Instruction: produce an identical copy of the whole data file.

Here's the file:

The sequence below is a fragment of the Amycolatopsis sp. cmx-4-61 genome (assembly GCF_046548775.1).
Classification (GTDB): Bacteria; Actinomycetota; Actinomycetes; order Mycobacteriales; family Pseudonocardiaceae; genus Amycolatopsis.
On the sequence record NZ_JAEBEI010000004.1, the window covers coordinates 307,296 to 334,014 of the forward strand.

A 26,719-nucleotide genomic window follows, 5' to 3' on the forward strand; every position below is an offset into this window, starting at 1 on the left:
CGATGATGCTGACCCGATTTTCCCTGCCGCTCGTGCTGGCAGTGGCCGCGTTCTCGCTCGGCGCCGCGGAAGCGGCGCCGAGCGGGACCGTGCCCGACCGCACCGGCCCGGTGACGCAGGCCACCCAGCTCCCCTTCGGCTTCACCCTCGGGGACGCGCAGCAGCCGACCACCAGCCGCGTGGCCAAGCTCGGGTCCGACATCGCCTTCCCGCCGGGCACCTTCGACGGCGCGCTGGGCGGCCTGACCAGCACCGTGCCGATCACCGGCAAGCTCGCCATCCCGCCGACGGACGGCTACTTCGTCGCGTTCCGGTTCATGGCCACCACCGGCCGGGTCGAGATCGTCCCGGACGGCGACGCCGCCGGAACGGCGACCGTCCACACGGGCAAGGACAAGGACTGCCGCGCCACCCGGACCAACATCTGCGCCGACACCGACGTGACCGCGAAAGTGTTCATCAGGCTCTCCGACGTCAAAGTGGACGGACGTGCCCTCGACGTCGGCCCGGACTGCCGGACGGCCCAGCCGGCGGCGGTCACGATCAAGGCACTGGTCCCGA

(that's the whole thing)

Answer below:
The sequence below is a fragment of the Amycolatopsis sp. cmx-4-61 genome (assembly GCF_046548775.1).
Classification (GTDB): Bacteria; Actinomycetota; Actinomycetes; order Mycobacteriales; family Pseudonocardiaceae; genus Amycolatopsis.
On the sequence record NZ_JAEBEI010000004.1, the window covers coordinates 307,296 to 334,014 of the forward strand.

A 26,719-nucleotide genomic window follows, 5' to 3' on the forward strand; every position below is an offset into this window, starting at 1 on the left:
CGATGATGCTGACCCGATTTTCCCTGCCGCTCGTGCTGGCAGTGGCCGCGTTCTCGCTCGGCGCCGCGGAAGCGGCGCCGAGCGGGACCGTGCCCGACCGCACCGGCCCGGTGACGCAGGCCACCCAGCTCCCCTTCGGCTTCACCCTCGGGGACGCGCAGCAGCCGACCACCAGCCGCGTGGCCAAGCTCGGGTCCGACATCGCCTTCCCGCCGGGCACCTTCGACGGCGCGCTGGGCGGCCTGACCAGCACCGTGCCGATCACCGGCAAGCTCGCCATCCCGCCGACGGACGGCTACTTCGTCGCGTTCCGGTTCATGGCCACCACCGGCCGGGTCGAGATCGTCCCGGACGGCGACGCCGCCGGAACGGCGACCGTCCACACGGGCAAGGACAAGGACTGCCGCGCCACCCGGACCAACATCTGCGCCGACACCGACGTGACCGCGAAAGTGTTCATCAGGCTCTCCGACGTCAAAGTGGACGGACGTGCCCTCGACGTCGGCCCGGACTGCCGGACGGCCCAGCCGGCGGCGGTCACGATCAAGGCACTGGTCCCGA